Click on an item below to see the definition

###### p value:

Hand-in-hand with the test statistic is the p value which indicates
the probability of getting the characteristics observed in a sample if the null hypothesis were true.

###### Paired t test:

A test on the change that occurs in
a measurement carried out on the same subject under two different conditions,
eg. before and after a therapeutic treatment.

###### Parameters:

Variables not in the data, but in the model (eg. distribution,
line of best fit) which describes it, eg. mean, gradient, standard deviation.

###### Parametric statistics:

That branch of statistics based on the estimation and testing of
parameters (usually normally distributed data).

*See also Non-parametric statistics, Parameters.*

###### Percentile:

A 10 percentile is the value (of a particular variable such as weight)
beneath which 10% of the population falls. A 50 percentile is the value beneath which 50% of the population
falls. These could also be written as 10%ile and 50%ile.

###### Placebo:

A non-active treatment applied as a control in a study where psychological
factors could affect the outcome. This allows the observation and quantification of any procedural effects involved
in the trial that have nothing to do with any administered treatment.

*See also Placebo effect.*

###### Placebo effect:

Improvement in outcome that is consistent but not due to any treatment or
non-treatment administered. This is only a factor for human beings and possibly animals where psychology of care
can affect outcome.

*See also Placebo.*

###### Population:

The set of all possible subjects from which a sample can be drawn.

###### Population distribution:

The distribution of the population from which a sample was drawn.

*See also Distribution.*

###### Power:

The ability to reject the null hypothesis when it is false.

###### Probability:

The likelihood of an event happening;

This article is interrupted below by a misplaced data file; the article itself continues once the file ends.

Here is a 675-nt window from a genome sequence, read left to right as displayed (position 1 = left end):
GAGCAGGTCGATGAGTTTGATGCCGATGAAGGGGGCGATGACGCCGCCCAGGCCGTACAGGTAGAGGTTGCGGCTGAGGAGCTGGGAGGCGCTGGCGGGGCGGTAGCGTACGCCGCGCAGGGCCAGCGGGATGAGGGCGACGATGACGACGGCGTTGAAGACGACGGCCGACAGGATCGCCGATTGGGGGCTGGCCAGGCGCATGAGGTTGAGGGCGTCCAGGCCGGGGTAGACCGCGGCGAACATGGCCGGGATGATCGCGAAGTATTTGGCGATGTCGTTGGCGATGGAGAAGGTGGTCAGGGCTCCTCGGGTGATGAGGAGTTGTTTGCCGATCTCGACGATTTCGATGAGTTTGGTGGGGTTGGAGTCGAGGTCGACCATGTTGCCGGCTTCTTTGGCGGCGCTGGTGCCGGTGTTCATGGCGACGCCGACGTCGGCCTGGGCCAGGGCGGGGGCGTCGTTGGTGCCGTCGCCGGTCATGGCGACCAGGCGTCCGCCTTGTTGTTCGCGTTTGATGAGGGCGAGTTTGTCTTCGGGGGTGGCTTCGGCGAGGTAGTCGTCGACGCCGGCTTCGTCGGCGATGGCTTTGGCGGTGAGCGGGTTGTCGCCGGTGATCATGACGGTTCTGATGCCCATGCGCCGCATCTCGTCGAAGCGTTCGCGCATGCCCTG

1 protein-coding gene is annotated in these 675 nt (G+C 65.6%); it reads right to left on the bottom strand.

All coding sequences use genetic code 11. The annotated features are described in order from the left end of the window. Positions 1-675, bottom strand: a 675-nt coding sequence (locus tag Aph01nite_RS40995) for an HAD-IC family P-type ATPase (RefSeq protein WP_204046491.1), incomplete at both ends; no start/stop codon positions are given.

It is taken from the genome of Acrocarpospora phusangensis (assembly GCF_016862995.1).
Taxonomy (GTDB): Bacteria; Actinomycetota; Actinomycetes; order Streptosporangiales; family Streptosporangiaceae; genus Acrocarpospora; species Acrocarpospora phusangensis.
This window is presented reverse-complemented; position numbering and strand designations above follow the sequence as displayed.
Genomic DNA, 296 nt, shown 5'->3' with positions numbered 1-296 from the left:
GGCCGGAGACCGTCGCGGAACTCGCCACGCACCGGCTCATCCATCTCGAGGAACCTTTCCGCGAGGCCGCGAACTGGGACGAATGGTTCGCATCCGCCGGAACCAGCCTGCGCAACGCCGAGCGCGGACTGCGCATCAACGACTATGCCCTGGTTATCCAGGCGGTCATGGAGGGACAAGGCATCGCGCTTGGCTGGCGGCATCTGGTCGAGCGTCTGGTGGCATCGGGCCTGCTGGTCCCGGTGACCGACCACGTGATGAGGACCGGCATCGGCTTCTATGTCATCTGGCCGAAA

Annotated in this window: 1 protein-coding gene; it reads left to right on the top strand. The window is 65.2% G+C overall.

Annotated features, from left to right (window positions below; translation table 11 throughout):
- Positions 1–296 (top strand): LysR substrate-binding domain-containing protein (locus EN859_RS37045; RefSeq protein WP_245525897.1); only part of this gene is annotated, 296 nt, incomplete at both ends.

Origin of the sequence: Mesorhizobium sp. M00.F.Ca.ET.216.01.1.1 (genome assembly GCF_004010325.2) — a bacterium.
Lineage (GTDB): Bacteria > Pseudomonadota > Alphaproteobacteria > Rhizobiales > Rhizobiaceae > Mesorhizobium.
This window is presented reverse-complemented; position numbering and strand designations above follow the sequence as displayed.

must be between 0 and 1.

###### Proportion:

An observed fraction of the total.

###### Prospective study:

By nature a long-term experiment, which plots the progression from
an initial state to the particular state under examination. For example, how many first-time prisoners from a
particular prison re-offend within one year of release?

*See also Retrospective study.*

###### Protocol:

The protocol of an experiment is a set of rules laid down at the start
to impose a rigid structure on everyone involved, to ensure consistency, and to provide a focus for the
experiment by defining of the decision rule.

"Being a senior academic teaching research to undergraduate and post graduate health care students,
the inevitable ogre of statistics appears early in the students experience of my courses. There are few,
if any, ways that I have discovered that have my students running for their statistics books with
enthusiasm and glee. Needless to say the common fear of numbers and the often complex explanations
offered to underpin basic statistical understanding tend to elicit an, at best, lukewarm response
and at worst, total denial. However, I have been using Statistics for the Terrified now for the last
few years and for those students that use it it has been a transformation. The interactive nature,
plenty of visual examples and clear and straightforward explanations of the basic concepts behind
probability, data distributions, measures of central tendency and spread and common statistical tests
means, first that they don't have to listen to me droning on, second the independent nature of the
experience increases both life long and deeper learning and lastly provides me with an initial direction
in which to send them when they ask the more simple questions.

"So........they get to be less bored of me, they learn in a deeper and more individual way and I don't
have to spend lots of time reiterating the basics to hundreds of students"

**David Newell**

Research Director, AECC

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